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  • All Together Separate

    by Dr. Richard D. Land

    Sometimes things come across your desk that stop you dead in your tracks, and you say, “That just can’t be.” And then you find out, “Yes, it can.”

    This happened to me the other day when I read a news release that said that at least 40% of Americans (and 90% of under 30 millennials) are afflicted with “nomophobia”-the fear of not having, or losing, their smartphones. This fear actually produces psychological and physical symptoms. One colleague said it should be called “no-morephoneaphobia.” Seriously, this is no laughing matter. These statistics reveal the extent to which technology is changing our personal lives. When people don’t have
    their smartphones, they feel disconnected and isolated (72% of people report being within five feet of their smartphone the
    majority of the time.)


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  • I, For One, Welcome Our New Robot Overlords

    by Dr. Jay Richards

    As you probably know, a few years ago one of the champions of Jeopardy!, the popular TV game show, was a computer. Watson, an enormous computer developed by researchers at IBM, was pitted against the two previous human champions, Brad Rutter and Ken Jennings. At the end of the first round, aired on Valentine’s Day 2011, Jennings and Watson were tied for first place. But Watson trounced both humans in the next round, despite making some odd mistakes. And he won the second game, aired on February 16, suggesting the first victory was more than just beginner’s luck.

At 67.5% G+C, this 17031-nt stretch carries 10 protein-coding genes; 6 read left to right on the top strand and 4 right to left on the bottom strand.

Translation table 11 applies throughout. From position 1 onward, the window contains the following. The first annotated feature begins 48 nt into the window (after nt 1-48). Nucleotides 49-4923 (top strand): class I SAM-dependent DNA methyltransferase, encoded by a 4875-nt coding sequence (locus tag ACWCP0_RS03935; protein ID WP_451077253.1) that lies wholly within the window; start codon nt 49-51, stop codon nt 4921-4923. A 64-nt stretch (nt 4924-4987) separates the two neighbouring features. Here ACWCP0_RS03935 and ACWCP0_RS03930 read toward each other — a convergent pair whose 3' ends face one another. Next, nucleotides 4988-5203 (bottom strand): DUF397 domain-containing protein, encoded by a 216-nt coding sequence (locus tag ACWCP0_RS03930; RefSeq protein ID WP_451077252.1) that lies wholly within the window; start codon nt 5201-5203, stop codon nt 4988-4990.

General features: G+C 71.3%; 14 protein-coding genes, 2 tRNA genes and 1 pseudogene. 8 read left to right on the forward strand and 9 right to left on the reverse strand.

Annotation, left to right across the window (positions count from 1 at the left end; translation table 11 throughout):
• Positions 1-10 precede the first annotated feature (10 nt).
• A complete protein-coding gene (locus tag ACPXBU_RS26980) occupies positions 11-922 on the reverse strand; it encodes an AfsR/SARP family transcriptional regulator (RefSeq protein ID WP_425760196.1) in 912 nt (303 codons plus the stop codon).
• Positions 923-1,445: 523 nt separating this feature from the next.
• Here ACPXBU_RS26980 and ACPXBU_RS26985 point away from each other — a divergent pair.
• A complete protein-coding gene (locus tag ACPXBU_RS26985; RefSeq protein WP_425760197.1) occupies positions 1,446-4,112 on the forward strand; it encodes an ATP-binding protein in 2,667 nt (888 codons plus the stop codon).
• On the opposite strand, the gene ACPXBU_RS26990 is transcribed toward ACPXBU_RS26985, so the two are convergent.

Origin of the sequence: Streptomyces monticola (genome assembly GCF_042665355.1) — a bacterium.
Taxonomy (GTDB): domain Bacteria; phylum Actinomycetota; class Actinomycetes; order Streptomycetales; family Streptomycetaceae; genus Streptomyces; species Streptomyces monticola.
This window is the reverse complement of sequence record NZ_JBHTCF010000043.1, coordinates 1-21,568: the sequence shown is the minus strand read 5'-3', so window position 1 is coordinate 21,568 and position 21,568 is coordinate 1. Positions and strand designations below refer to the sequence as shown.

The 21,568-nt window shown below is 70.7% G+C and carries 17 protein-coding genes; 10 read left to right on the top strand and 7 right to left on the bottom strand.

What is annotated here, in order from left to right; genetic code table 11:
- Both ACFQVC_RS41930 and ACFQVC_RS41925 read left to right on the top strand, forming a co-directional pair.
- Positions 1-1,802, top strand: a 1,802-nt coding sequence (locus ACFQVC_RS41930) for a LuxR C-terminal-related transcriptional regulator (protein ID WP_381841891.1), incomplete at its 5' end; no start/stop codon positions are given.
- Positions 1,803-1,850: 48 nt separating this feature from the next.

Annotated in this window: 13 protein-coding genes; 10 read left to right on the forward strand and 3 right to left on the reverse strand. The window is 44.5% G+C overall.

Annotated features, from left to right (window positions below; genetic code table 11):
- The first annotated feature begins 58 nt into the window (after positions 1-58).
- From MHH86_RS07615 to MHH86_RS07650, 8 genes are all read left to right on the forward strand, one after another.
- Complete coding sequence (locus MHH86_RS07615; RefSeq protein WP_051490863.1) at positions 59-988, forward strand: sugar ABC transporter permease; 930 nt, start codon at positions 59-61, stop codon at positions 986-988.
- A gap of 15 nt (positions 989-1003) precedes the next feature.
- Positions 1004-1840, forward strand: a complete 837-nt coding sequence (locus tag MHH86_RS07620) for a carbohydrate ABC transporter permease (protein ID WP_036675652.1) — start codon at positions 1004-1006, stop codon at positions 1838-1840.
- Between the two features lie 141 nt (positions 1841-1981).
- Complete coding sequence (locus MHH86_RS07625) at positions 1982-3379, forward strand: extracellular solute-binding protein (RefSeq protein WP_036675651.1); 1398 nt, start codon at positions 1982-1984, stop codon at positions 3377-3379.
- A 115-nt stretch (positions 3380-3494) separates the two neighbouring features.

When the IBM computer Deep Blue beat chess champion Garry Kasparov in 1997, it was not doing anything qualitatively
    different from an ordinary calculator. It was just calculating really quickly—running through all the possible chess moves in response to the previous move by Kasparov and picking the one most likely to succeed. That’s just the sort of problem that a fast-enough computer running the right algorithm was bound to solve.


    TO READ THE FULL ARTICLE, PICK UP A FREE COPY OF THE SES ETHICS OF EMERGING TECHNOLOGY BOOKLET

  • Self-Driving Cars: Taking A Different Turn In The Meaning Of "Self"/Person

    by Dr. Kevin Staley

    The moral challenges facing our society with the introduction of humanoid robots might trigger mental images akin to those vividly depicted in The Terminator movie. Encouragement to seriously consider the impact of their presence among us may be met with a dismissive shrug of the shoulders, but this is not fodder for science fiction. In fact, technological progress has been accelerating with such speed that not only are the average consumers frequently overextending themselves financially to keep up with the latest and greatest trends, but the moral and legal challenges many of these new implements introduce are inadequately addressed by policymakers, corporations, scientists, and consumers alike. What kinds of moral challenges do we face today as a result of our emerging technologies? Will our indifference to such matters today provoke a dismissive response to our future protestations as we bemoan the state of affairs of our culture in the near future?



    In the past year or so, Google has garnered the attention of almost everyone who has an interest in the development of robots and AI (artificial intelligence) by acquiring seven robotic companies and one UK company, DeepMind, noted for its advancements in AI. Prior to its acquisition by Google, DeepMind’s insistence that Google establish an ethics board to ensure no evil is done with their work, stirred further speculation into the goals these acquisitions signal.


    TO READ THE FULL ARTICLE, PICK UP A FREE COPY OF THE SES ETHICS OF EMERGING TECHNOLOGY BOOKLET